Distance, Circles, and Semi-Circles

The Distance Formula

Suppose we are interested in finding the distance $d$ between two points $(x_1,y_1)$ and $(x_2,y_2)$.

Notice we can construct a right triangle by connecting the two points and drawing segments parallel to the two axes, as shown in the image below.

Given that this is a right triangle, we can appeal to the Pythagorean Theorem to discover

$$(x_2-x_1)^2 + (y_2 - y_1)^2 = d^2$$

Taking the square root of both sides, without worrying about possible negative values as we are assured every such distance $d$ must be positive, we arrive at the distance formula:

$$d = \sqrt{(x_2-x_1)^2 + (y_2 - y_1)^2}$$

Note that in the expression on the right above, reversing the order of subtraction (i.e., replacing $x_2-x_1$ with $x_1-x_2$ and $y_2-y_1$ with $y_1-y_2$) does not alter the value of the expression. Doing so merely adds a couple of negative factors that get eliminated when the squaring happens. What is important is how far apart $x_1$ is from $x_2$ and how far apart $y_1$ is from $y_2$. That is to say, how much do the $x$ and $y$ coordinates change as we move from one point to the other?

With this in mind, recall that in mathematics and the sciences, one often uses a capital delta ($\Delta$) to represent some change in some quantity. We can do the same here, to rewrite the distance formula given above in a more easily remembered way: $$d = \sqrt{\Delta x^2 + \Delta y^2}$$


Once we have access to the distance formula, finding the equation of a circle is almost trivial.

Think about the definition of a circle: "the set of all points $(x,y)$ at some fixed distance $r$ (called the radius) from some point $(h,k)$ (called its center)"

So the points of the circle are precisely those where the distance between $(x,y)$ and $(h,k)$ is $r$.

Written algebraically, we then have:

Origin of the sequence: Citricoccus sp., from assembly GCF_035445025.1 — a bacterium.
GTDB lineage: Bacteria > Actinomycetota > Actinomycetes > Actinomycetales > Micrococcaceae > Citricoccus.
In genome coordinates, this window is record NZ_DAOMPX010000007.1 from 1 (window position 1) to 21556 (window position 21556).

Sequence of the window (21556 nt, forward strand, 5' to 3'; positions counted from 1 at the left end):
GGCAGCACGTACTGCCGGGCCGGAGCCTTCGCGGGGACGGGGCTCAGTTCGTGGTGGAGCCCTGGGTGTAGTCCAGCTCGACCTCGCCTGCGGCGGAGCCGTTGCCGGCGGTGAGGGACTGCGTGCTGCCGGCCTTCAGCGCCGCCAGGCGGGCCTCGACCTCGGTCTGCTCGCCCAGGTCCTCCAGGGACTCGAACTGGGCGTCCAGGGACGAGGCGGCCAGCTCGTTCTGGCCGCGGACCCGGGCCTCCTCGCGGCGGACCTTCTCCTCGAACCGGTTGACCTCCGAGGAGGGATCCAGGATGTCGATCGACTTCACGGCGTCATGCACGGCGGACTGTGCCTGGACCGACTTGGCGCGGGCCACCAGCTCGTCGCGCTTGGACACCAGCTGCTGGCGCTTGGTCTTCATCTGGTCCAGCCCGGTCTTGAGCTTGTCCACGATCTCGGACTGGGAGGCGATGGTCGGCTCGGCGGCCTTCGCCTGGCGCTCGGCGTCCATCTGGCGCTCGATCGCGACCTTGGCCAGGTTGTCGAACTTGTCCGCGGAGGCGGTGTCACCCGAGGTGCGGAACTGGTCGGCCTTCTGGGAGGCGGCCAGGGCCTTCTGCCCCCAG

$$r = \sqrt{(x-h)^2 + (y-k)^2}$$

Simplifying things a bit by squaring both sides, we arrive at one of the more commonly seen forms for the equation of a circle:

$$(x-h)^2 + (y-k)^2 = r^2$$

We could, of course, expand the left side to get a polynomial that is quadratic in terms of both $x$ and $y$ (and where the coefficients on the $x^2$ and $y^2$ terms are both $1$. For example:

$$\begin{array}{rcl} (x-2)^2 + (y-3)^2 &=& 5 \quad \textrm{ is equivalent to...}\\\\ x^2 -4x + 4 + y^2 - 6y + 9 &=& 5 \quad \textrm{ and }\\\\ x^2 - 4x + y^2 - 6y + 8 &=& 0 \end{array}$$

This suggests another common form for the equation of a circle:

$$x^2 + ax + y^2 + by + c = 0$$

Of course to get from this form back to the first form, we just need to complete the square twice.


There can be no doubt that a circle is not a function -- it doesn't pass the vertical line test.

That said, what happens if we try to solve for $y$ as a function of $x$ in the equation for a circle? Consider the calculations below.

$$\begin{array}{rcl} (x-h)^2 + (y-k)^2 &=& r^2\\\\ (y-k)^2 &=& r^2 - (x-h)^2\\\\ y-k &=& \pm \sqrt{r^2 - (x-h)^2}\\\\ y &=& k \pm \sqrt{r^2 - (x-h)^2} \end{array}$$

Given the "$\pm$" above, we can see that a circle can be algebraically split into two functions:

$$y = k + \sqrt{r^2 - (x-h)^2} \quad \textrm{and} \quad y = k - \sqrt{r^2 - (x-h)^2}$$

Recalling that the center of the circle occurs at $(h,k)$, and thus half the circle lies above $y=k$ and half the circle lies below $y=k$, along with the fact that every $y \ge k$ for every $y$ value in the first equation and $y \le k$ for every $y$ value in the second -- we see that the two equations above give the equations of semi-circles. In particular, these are the equations of the top and bottom halves of the related circle, respectively.

Had we solved for $x$ as a function of $y$ instead, we would have similarly arrived at the equations for the left and right halves of the related circle:

$$x = h - \sqrt{r^2 - (y-k)^2} \quad \textrm{and} \quad x = h + \sqrt{r^2 - (y-k)^2}$$